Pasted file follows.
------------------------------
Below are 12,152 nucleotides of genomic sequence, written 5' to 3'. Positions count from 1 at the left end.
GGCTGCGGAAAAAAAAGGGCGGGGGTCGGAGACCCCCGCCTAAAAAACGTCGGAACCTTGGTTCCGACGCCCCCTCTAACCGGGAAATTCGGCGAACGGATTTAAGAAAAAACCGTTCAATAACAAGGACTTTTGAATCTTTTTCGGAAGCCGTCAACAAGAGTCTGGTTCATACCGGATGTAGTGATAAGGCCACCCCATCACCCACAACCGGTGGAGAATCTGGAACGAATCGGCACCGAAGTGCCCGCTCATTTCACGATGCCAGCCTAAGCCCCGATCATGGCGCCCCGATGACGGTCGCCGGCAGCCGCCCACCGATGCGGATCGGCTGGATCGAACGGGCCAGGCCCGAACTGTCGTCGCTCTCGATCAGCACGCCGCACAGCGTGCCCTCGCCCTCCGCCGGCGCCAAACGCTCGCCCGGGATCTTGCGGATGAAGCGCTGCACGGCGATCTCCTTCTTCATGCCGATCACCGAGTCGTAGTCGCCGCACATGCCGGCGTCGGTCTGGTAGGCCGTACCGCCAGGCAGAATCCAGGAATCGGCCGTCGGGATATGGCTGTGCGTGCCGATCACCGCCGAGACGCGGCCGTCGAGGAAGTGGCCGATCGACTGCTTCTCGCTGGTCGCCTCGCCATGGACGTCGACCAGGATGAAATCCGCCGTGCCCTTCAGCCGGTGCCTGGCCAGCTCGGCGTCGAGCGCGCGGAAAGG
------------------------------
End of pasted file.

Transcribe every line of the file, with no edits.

Below are 12,152 nucleotides of genomic sequence, written 5' to 3'. Positions count from 1 at the left end.
GGCTGCGGAAAAAAAAGGGCGGGGGTCGGAGACCCCCGCCTAAAAAACGTCGGAACCTTGGTTCCGACGCCCCCTCTAACCGGGAAATTCGGCGAACGGATTTAAGAAAAAACCGTTCAATAACAAGGACTTTTGAATCTTTTTCGGAAGCCGTCAACAAGAGTCTGGTTCATACCGGATGTAGTGATAAGGCCACCCCATCACCCACAACCGGTGGAGAATCTGGAACGAATCGGCACCGAAGTGCCCGCTCATTTCACGATGCCAGCCTAAGCCCCGATCATGGCGCCCCGATGACGGTCGCCGGCAGCCGCCCACCGATGCGGATCGGCTGGATCGAACGGGCCAGGCCCGAACTGTCGTCGCTCTCGATCAGCACGCCGCACAGCGTGCCCTCGCCCTCCGCCGGCGCCAAACGCTCGCCCGGGATCTTGCGGATGAAGCGCTGCACGGCGATCTCCTTCTTCATGCCGATCACCGAGTCGTAGTCGCCGCACATGCCGGCGTCGGTCTGGTAGGCCGTACCGCCAGGCAGAATCCAGGAATCGGCCGTCGGGATATGGCTGTGCGTGCCGATCACCGCCGAGACGCGGCCGTCGAGGAAGTGGCCGATCGACTGCTTCTCGCTGGTCGCCTCGCCATGGACGTCGACCAGGATGAAATCCGCCGTGCCCTTCAGCCGGTGCCTGGCCAGCTCGGCGTCGAGCGCGCGGAAAGG